"Where are you from?" The word cosmopolitan was first used as a way of evading exactly this question, when Diogenes the Cynic declared himself a “kosmo-polites,” or citizen of the world. Cosmopolitanism displays two impulses—on the one hand, a detachment from one’s place of origin, while on the other, an assertion of membership in some larger, more compelling collective.
Cosmopolitanisms works from the premise that there is more than one kind of cosmopolitanism, a plurality that insists cosmopolitanism can no longer stand as a single ideal against which all smaller loyalties and forms of belonging are judged. Rather, cosmopolitanism can be defined as one of many possible modes of life, thought, and sensibility that are produced when commitments and loyalties are multiple and overlapping. Featuring essays by major thinkers, including Homi Bhabha, Jean Bethke Elshtain, Thomas Bender, Leela Gandhi, Ato Quayson, and David Hollinger, among others, this collection asks what these plural cosmopolitanisms have in common, and how the cosmopolitanisms of the underprivileged might serve the ethical values and political causes that matter to their members. In addition to exploring the philosophy of Kant and the space of the city, this volume focuses on global justice, which asks what cosmopolitanism is good for, and on the global south, which has often been assumed to be an object of cosmopolitan scrutiny, not itself a source or origin of cosmopolitanism.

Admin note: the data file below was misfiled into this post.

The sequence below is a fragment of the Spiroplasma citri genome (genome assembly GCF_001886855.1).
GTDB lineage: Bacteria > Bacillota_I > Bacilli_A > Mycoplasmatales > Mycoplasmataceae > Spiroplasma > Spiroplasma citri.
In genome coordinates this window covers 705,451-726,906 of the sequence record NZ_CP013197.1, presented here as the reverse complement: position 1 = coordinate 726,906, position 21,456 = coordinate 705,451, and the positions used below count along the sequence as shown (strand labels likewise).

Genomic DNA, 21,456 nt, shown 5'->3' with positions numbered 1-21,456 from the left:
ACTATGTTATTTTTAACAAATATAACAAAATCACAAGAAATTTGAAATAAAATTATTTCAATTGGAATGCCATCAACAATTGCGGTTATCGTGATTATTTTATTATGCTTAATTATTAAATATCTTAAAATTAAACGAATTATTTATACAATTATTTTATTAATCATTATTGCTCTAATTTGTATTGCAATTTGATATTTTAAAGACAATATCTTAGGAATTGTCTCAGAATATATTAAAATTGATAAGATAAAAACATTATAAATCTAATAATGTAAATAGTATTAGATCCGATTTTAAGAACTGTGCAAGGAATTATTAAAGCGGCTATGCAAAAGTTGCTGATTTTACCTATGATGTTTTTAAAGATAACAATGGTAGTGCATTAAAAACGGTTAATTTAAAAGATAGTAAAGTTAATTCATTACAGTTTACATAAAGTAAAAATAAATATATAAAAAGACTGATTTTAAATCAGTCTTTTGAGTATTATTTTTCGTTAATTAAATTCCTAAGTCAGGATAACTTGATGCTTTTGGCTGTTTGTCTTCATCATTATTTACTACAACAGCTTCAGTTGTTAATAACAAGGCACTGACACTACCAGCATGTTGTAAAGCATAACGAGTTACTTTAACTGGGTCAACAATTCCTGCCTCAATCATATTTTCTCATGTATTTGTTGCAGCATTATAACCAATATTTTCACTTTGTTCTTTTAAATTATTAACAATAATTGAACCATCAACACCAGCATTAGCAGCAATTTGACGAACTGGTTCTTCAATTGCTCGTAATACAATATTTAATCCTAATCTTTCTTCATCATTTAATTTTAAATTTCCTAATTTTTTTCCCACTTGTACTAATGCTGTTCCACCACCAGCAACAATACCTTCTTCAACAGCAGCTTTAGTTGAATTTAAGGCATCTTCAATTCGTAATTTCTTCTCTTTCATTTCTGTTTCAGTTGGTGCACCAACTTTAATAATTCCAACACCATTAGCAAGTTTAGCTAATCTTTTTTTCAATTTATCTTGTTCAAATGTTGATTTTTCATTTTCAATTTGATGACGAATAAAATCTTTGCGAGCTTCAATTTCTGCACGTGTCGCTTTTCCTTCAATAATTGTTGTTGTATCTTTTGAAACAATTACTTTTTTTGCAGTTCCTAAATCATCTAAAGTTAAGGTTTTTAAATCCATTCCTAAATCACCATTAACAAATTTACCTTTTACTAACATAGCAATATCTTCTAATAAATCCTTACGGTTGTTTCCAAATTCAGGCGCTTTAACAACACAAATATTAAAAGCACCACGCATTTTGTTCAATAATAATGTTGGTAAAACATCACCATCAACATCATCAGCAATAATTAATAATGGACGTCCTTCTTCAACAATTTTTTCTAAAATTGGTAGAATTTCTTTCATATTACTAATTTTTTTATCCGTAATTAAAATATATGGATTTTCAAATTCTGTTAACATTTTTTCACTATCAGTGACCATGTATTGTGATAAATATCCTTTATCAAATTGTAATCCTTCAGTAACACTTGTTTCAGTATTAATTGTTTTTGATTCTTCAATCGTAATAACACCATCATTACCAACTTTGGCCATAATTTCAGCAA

This book gives a new meaning to belonging and its ground-breaking arguments call for deep and necessary discussion and discourse.
“This book, which draws from contributions from north and south, east and west, center and periphery, powerfully reveals the change that the cosmopolitan idea has undergone when globalization, with its dominations, liberations, transportations, inequalities, and hybridities, made it eventually a historical reality. ‘New’ cosmopolitanism is more intense, diverse, conflictual, ambivalent than the ‘old,’ but also more directly involved in the shaping of our common future--for better or worse. Cautiously, but distinctively, the voices heard in this most timely book speak for the better.”
—Etienne Balibar, author of Equaliberty
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